Fieldwork | Water security


1. Examination requirements
2. Subject overview
3. Key information
4. Fieldwork
 5. References 

1. Examination requirements  
This field study is designed for all geography students including those studying:

AQA A Level Geography
3.2.5 Resource security Water security

Cambridge International A Level Geography
3.1 Paper 1 Core Physical Geography
1. Hydrology and fluvial geomorphology
1.4 The human impact (River flood case study)

EDUQAS A Level Geography
Section A -Global Systems
2.1 Water and Carbon Cycles

IB Diploma Geography
Option A: Freshwater
2. Flooding and flood mitigation
3. Water scarcity and water quality
4. Water management futures

OCR A Level Geography
Topic 1.2 – Earth’s Life Support Systems
3. How much change occurs over time in the water and carbon cycles?
3a. Human factors can disturb and enhance the natural processes and stores in the water cycles.

Pearson Edexcel A Level Geography
Topic 5: The Water Cycle and Water Insecurity
Enquiry question 1: What are the processes operating within the hydrological cycle from global to local scale?
Enquiry question 2: What factors influence the hydrological system over short- and long-term timescales?
Enquiry question 3: How does water insecurity occur and why is it becoming such a global issue for the 21st century?

WJEC A Level Geography
Section A – Global Systems
3.1: Water and Carbon Cycles
3.1.4 Precipitation and excess runoff within the water cycle
3.1.5 Deficit within the water cycle

The study is always tailored to the particular requirements of individual schools and colleges.

2. Subject overview  
Access to freshwater is crucial for the survival of every community in the world. Sources, usage, infrastructure and planning all need to be considered. However, for a small Mediterranean island with limited supplies of freshwater, whose economy relies on tourism, water security should be at the heart of every political, social and economic debate.

3. Key information  
Water sources
Mallorca is the largest island (3,640 km2) in the Balearic Islands archipelago, located in the western Mediterranean with a population of 861,430 (2016). Mallorca has a typically Mediterranean climate with mild winters and hot dry summers. As a result, rainwater supplies are irregular and drought is an ever present threat. There are no permanent rivers or lakes due to the island’s geology and topography. The main source of freshwater is subterranean. The S’Estremera and Llubí-Muro aquifers provide 80% of freshwater. By comparison, the Gorg Blau and Cúber reservoirs provide only 2.6%. However, the availability of underground water is dependent on the amount of rainfall. During a dry year, subterranean reserves may fall by between 30% and 50%. The demand for water peaks in the summer months. However, less than 10% of rainfall occurs at this time. It is in the summer when the island’s three desalination plants are most likely to be used. These are located in Alcudia, Andratx and Palma.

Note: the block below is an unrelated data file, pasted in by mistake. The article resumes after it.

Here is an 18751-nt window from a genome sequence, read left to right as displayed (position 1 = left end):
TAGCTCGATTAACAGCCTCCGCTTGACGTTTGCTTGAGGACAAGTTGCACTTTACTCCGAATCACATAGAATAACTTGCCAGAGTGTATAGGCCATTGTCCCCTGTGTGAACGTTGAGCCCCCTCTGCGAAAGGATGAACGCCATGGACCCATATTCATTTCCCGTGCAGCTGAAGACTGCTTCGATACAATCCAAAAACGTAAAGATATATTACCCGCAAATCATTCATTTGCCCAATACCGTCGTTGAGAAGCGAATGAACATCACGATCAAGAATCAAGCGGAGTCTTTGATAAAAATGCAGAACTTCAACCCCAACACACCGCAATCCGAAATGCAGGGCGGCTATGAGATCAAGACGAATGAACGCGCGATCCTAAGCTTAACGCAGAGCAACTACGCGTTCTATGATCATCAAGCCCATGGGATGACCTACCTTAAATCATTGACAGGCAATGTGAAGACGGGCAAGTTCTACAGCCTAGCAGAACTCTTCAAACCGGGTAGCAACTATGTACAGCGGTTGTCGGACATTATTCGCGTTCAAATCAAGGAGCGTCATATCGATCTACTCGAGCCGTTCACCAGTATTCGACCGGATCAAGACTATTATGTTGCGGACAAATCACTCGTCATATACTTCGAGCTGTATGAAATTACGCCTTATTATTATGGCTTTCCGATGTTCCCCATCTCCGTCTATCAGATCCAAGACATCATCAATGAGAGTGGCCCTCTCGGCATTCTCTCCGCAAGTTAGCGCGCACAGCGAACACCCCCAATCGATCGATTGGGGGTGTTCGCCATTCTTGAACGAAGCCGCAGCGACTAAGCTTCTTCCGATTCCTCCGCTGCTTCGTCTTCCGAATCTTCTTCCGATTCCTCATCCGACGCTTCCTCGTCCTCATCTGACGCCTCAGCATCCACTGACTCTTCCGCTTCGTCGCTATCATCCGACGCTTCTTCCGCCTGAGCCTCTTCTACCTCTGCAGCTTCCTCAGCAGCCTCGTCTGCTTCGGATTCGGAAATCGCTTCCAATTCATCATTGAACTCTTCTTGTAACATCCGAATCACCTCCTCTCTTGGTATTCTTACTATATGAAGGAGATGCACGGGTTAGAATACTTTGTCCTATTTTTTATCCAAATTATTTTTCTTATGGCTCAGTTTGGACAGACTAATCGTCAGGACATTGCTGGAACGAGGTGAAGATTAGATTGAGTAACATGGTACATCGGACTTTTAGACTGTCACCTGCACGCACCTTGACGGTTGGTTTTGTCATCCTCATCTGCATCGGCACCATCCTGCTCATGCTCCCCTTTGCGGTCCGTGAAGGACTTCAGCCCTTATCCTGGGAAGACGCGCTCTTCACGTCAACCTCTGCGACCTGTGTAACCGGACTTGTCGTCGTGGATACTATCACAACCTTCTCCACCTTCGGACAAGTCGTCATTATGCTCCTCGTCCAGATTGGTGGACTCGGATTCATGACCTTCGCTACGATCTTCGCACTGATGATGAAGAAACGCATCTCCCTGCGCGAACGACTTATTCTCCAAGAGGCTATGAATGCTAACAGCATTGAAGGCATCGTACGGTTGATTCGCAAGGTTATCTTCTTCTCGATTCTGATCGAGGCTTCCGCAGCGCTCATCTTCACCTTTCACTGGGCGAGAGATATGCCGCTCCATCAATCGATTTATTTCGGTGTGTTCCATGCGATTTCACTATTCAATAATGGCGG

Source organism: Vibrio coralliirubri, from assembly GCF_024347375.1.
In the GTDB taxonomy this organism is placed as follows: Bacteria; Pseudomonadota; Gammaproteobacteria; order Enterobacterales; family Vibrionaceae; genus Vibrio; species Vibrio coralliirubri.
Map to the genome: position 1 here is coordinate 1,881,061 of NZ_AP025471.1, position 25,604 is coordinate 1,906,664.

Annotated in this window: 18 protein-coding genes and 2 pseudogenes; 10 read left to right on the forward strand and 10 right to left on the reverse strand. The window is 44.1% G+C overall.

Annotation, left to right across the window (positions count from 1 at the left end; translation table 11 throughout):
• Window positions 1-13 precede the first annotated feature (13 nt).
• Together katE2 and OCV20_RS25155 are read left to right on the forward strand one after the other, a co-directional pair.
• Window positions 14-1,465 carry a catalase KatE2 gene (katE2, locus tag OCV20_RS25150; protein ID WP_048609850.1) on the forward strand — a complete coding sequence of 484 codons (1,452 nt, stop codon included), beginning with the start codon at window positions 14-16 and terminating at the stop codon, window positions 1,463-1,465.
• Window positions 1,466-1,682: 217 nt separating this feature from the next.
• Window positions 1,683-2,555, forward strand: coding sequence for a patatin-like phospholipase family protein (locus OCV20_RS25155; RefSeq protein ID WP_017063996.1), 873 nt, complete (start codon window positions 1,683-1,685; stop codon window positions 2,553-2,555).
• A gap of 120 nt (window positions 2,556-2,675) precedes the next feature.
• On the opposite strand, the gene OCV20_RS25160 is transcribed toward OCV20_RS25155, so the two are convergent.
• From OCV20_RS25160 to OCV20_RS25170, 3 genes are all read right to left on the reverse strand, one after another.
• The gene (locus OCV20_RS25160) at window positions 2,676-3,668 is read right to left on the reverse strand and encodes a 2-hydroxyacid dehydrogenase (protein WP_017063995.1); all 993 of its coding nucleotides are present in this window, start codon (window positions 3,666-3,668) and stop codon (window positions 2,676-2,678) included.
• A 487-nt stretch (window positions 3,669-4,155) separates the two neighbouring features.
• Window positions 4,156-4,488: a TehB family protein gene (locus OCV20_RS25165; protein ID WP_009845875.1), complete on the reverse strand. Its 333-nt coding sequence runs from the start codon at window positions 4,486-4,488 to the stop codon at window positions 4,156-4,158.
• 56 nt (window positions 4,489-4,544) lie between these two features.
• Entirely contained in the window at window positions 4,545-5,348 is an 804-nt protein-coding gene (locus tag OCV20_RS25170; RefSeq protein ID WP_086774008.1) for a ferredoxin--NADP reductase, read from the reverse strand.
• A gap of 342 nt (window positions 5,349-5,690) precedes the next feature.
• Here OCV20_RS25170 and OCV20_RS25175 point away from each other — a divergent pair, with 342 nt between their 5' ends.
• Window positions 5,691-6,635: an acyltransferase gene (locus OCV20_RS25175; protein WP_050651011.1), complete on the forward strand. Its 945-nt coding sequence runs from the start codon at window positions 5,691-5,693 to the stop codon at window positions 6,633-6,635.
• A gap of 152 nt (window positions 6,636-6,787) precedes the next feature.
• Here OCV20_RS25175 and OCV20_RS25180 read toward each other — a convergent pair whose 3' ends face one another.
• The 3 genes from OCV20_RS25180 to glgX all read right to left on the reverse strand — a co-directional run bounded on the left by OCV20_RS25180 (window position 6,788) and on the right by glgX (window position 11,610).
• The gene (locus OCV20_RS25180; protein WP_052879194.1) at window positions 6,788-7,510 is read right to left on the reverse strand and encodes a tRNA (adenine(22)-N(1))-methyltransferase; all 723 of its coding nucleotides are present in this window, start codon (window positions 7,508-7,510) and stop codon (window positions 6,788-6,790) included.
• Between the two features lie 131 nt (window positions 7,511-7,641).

The Mediterranean climate and natural beauty make the island a very popular tourist destination. Mallorca has 10.6 million annual visitors and 48% of the island’s GDP comes from the tourist industry. However, the viability and sustainability of Mallorca as as tourist destination is ultimately dependent upon an adequate water supply both in quantity and quality. Tourists usually consume more water when they are on holiday than when they are at home. Tourist water consumption has been estimated at around 440 litres per day, more than double the average local demand. This is a result of the use of swimming pools and golf courses, and holiday resorts opting for extensively landscaped, green open spaces. To aggravate the problem yet further, peak visitor volumes and demand for water supply coincide with the season with least rain, i.e. the summer.